Jane Graham: EastEnders loses the plot over shocking dead baby storyline
It may be (according to many readers' kind comments anyway) that I'm not particularly in tune with the UK public at the best of times, but there is a gigantic social group - around 11m of the population - whom I find utterly mysterious and confounding. No, not folk who find Michael McIntyre amusing, or who think David Cameron has a 'nice face', but people who watch EastEnders at Christmas.
For many of us, despite the popular UK pastime of whinging about it, Christmas is a time of unrivalled optimism and warmth when we glam up for parties, indulge ourselves with hot baths and pyjama days, and surround ourselves with excited kids and family members we've missed.
If your Christmas has any kind of feelgood quality at all, why would you volunteer to watch a grey/brown paletted drama about joyless, bitter, angry losers who hate each other and suffer more nervous breakdowns/family deaths/miscarriages and abortions/domestic violence/terminal illness than the lowliest peasants in pre-revolutionary Russia?
And if Christmas is a time of sad memories, poverty-based fear or domestic turbulence ... why the hell would you want to wallow in another layer of wretched grief, with added aggression and shockingly bad luck?
Of course, EastEnders was yet again the most watched show on Christmas Day this year, just as the tabloids that revel in crime and sadness sell millions every day, so it seems vast swathes of my fellow natives are fated to remain enigmatic to me.
However, the current EastEnders storyline about cot death and baby-swapping does seem to have provoked something of a backlash even amongst this hardy bunch of gloom-gorgers, more than 3,400 of whom have complained to the BBC that the latest misery pile-up is a car crash too far.
It's not just the double-dip desolation people are finding hard to take regarding this story about a woman whose baby's early death inspires her to swap its corpse with the healthy newborn next door. It's also the amateurish flimsiness of the writing, the ignorance of the sensationalist approach and the cold disregard it shows for the facts behind the kind of upsetting issue Eastenders' editors are always telling us they treat with responsibility and care.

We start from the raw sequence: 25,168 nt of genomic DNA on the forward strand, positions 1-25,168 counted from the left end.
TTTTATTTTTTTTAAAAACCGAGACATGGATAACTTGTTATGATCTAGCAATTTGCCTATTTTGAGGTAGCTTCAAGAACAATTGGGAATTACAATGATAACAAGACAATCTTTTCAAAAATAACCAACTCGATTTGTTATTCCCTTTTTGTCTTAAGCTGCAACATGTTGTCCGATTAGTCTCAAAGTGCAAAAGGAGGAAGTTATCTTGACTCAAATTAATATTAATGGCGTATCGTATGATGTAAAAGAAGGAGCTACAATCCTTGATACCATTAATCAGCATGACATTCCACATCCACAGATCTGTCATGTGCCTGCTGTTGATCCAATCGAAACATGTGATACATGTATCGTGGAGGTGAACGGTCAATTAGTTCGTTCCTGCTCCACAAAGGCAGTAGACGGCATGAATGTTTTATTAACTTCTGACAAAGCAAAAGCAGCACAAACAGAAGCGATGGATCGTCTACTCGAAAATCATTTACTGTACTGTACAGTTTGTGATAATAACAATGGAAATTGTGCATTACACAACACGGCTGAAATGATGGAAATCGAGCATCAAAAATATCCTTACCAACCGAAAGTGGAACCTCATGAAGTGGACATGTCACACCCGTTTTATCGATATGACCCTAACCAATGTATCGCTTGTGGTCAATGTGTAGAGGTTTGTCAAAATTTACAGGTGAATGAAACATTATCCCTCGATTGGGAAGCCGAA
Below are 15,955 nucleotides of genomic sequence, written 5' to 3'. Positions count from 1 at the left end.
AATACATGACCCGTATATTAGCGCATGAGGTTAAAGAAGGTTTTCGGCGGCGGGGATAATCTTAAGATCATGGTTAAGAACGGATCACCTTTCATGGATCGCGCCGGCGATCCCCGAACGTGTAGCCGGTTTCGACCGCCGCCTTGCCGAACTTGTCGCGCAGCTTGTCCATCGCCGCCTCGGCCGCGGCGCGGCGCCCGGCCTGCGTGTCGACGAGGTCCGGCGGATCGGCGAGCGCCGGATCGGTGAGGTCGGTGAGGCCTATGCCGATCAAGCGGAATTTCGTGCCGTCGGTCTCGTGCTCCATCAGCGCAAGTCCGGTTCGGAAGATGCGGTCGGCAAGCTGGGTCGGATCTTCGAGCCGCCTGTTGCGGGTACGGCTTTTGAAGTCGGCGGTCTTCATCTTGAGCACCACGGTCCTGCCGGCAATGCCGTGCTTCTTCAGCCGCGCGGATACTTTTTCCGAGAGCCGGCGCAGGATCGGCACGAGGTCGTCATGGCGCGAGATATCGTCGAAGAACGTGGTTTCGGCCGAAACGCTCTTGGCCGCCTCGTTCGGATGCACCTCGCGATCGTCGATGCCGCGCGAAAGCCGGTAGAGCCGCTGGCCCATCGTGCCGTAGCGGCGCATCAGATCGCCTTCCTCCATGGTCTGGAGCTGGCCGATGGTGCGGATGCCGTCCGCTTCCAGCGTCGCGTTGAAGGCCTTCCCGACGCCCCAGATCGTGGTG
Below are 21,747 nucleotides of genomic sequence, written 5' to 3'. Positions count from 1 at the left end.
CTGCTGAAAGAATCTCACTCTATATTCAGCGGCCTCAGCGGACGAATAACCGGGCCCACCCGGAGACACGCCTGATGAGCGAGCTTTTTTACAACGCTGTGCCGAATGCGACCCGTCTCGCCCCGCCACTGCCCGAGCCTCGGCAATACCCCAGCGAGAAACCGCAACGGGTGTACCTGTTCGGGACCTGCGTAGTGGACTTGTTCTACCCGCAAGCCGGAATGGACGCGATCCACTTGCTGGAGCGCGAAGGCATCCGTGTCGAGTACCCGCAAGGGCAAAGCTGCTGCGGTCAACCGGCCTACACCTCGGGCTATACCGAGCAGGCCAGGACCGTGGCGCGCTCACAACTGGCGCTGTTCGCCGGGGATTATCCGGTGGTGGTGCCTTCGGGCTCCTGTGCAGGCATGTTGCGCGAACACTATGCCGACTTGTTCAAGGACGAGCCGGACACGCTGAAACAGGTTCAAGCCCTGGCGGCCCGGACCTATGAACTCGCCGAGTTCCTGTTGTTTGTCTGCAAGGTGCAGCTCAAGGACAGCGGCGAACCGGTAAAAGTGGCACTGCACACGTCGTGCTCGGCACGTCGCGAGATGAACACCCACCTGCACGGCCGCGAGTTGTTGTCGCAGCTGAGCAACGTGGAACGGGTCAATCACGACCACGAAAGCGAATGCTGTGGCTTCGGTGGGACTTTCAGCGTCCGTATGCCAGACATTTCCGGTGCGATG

The notion that the first reaction of a woman who has gone through something as horrific as cot death would be to pass the pain on to another new mother is both offensive and nonsensical.
As is the bizarre idea that new parents don't really look properly at their baby, and thus wouldn't notice if it changed its face after a few days.
This is probably why the The Foundation of Studies for Infant Deaths, who gave script-writers information about how social services deal with infant death, have disassociated themselves from the content of the storyline and stated that they don't endorse the actions of Ronnie Mitchell (pictured) as a "typical, or even likely, reaction of a bereaved parent."
It's not exactly a ringing endorsement from the guys the writers were having lunch with a few months ago...
And the official EastEnder's team response to this myriad of questions about plausibility, insensitivity and morality? A form letter sent to the press pointing out that there is a helpline number given out at the end of the show.
Is that really a sufficient get-out clause for any badly executed, crassly written piece of junk they hurl our way at primetime? No, but why would they care - the story has seen audience numbers spike. I guess we get what we deserve.